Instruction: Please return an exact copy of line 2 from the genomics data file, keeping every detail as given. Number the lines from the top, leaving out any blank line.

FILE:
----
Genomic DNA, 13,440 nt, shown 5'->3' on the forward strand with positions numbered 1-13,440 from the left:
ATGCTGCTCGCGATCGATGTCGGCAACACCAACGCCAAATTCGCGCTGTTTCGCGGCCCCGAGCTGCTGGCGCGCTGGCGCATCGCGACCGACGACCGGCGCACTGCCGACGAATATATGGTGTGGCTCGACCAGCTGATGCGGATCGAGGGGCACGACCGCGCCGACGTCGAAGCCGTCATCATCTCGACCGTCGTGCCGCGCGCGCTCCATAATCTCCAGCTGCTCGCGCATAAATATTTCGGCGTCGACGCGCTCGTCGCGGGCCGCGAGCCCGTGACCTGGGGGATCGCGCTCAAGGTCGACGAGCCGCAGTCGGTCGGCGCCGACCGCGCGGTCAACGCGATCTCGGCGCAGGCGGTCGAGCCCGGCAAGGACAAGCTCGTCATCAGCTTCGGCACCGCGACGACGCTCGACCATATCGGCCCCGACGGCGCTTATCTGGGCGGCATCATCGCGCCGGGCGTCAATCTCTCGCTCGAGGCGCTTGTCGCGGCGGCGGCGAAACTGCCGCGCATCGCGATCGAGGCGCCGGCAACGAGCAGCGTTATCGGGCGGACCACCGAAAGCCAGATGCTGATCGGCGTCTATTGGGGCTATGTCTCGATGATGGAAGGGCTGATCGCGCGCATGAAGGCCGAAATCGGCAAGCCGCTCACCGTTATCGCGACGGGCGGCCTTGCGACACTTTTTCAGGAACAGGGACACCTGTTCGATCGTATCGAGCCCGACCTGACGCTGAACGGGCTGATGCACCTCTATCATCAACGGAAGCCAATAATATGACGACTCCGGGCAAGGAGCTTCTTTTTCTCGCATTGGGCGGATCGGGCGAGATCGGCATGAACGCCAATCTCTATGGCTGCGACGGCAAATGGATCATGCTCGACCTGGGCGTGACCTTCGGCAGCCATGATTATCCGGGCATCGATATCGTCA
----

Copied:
ATGCTGCTCGCGATCGATGTCGGCAACACCAACGCCAAATTCGCGCTGTTTCGCGGCCCCGAGCTGCTGGCGCGCTGGCGCATCGCGACCGACGACCGGCGCACTGCCGACGAATATATGGTGTGGCTCGACCAGCTGATGCGGATCGAGGGGCACGACCGCGCCGACGTCGAAGCCGTCATCATCTCGACCGTCGTGCCGCGCGCGCTCCATAATCTCCAGCTGCTCGCGCATAAATATTTCGGCGTCGACGCGCTCGTCGCGGGCCGCGAGCCCGTGACCTGGGGGATCGCGCTCAAGGTCGACGAGCCGCAGTCGGTCGGCGCCGACCGCGCGGTCAACGCGATCTCGGCGCAGGCGGTCGAGCCCGGCAAGGACAAGCTCGTCATCAGCTTCGGCACCGCGACGACGCTCGACCATATCGGCCCCGACGGCGCTTATCTGGGCGGCATCATCGCGCCGGGCGTCAATCTCTCGCTCGAGGCGCTTGTCGCGGCGGCGGCGAAACTGCCGCGCATCGCGATCGAGGCGCCGGCAACGAGCAGCGTTATCGGGCGGACCACCGAAAGCCAGATGCTGATCGGCGTCTATTGGGGCTATGTCTCGATGATGGAAGGGCTGATCGCGCGCATGAAGGCCGAAATCGGCAAGCCGCTCACCGTTATCGCGACGGGCGGCCTTGCGACACTTTTTCAGGAACAGGGACACCTGTTCGATCGTATCGAGCCCGACCTGACGCTGAACGGGCTGATGCACCTCTATCATCAACGGAAGCCAATAATATGACGACTCCGGGCAAGGAGCTTCTTTTTCTCGCATTGGGCGGATCGGGCGAGATCGGCATGAACGCCAATCTCTATGGCTGCGACGGCAAATGGATCATGCTCGACCTGGGCGTGACCTTCGGCAGCCATGATTATCCGGGCATCGATATCGTCA